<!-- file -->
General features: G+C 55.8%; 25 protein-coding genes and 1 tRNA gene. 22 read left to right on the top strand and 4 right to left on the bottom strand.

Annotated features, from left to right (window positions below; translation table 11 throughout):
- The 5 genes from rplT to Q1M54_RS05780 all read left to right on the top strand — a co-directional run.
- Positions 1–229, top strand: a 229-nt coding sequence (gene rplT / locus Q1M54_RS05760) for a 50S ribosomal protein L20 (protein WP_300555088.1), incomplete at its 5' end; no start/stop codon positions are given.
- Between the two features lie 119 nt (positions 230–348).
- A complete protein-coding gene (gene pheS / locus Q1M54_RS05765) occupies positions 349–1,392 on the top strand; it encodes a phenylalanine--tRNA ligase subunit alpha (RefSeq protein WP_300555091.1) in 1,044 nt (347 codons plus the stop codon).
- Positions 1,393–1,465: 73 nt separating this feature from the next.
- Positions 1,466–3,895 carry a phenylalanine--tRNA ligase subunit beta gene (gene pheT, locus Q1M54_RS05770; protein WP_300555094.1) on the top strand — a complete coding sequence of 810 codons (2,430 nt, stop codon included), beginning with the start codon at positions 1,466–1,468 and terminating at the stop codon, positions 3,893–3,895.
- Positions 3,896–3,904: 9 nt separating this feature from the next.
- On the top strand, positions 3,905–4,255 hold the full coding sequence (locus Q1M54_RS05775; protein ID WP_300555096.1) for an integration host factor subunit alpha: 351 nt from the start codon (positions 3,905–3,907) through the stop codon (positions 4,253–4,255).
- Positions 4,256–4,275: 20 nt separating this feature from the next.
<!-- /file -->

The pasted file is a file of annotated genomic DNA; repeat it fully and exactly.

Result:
General features: G+C 55.8%; 25 protein-coding genes and 1 tRNA gene. 22 read left to right on the top strand and 4 right to left on the bottom strand.

Annotated features, from left to right (window positions below; translation table 11 throughout):
- The 5 genes from rplT to Q1M54_RS05780 all read left to right on the top strand — a co-directional run.
- Positions 1–229, top strand: a 229-nt coding sequence (gene rplT / locus Q1M54_RS05760) for a 50S ribosomal protein L20 (protein WP_300555088.1), incomplete at its 5' end; no start/stop codon positions are given.
- Between the two features lie 119 nt (positions 230–348).
- A complete protein-coding gene (gene pheS / locus Q1M54_RS05765) occupies positions 349–1,392 on the top strand; it encodes a phenylalanine--tRNA ligase subunit alpha (RefSeq protein WP_300555091.1) in 1,044 nt (347 codons plus the stop codon).
- Positions 1,393–1,465: 73 nt separating this feature from the next.
- Positions 1,466–3,895 carry a phenylalanine--tRNA ligase subunit beta gene (gene pheT, locus Q1M54_RS05770; protein WP_300555094.1) on the top strand — a complete coding sequence of 810 codons (2,430 nt, stop codon included), beginning with the start codon at positions 1,466–1,468 and terminating at the stop codon, positions 3,893–3,895.
- Positions 3,896–3,904: 9 nt separating this feature from the next.
- On the top strand, positions 3,905–4,255 hold the full coding sequence (locus Q1M54_RS05775; protein ID WP_300555096.1) for an integration host factor subunit alpha: 351 nt from the start codon (positions 3,905–3,907) through the stop codon (positions 4,253–4,255).
- Positions 4,256–4,275: 20 nt separating this feature from the next.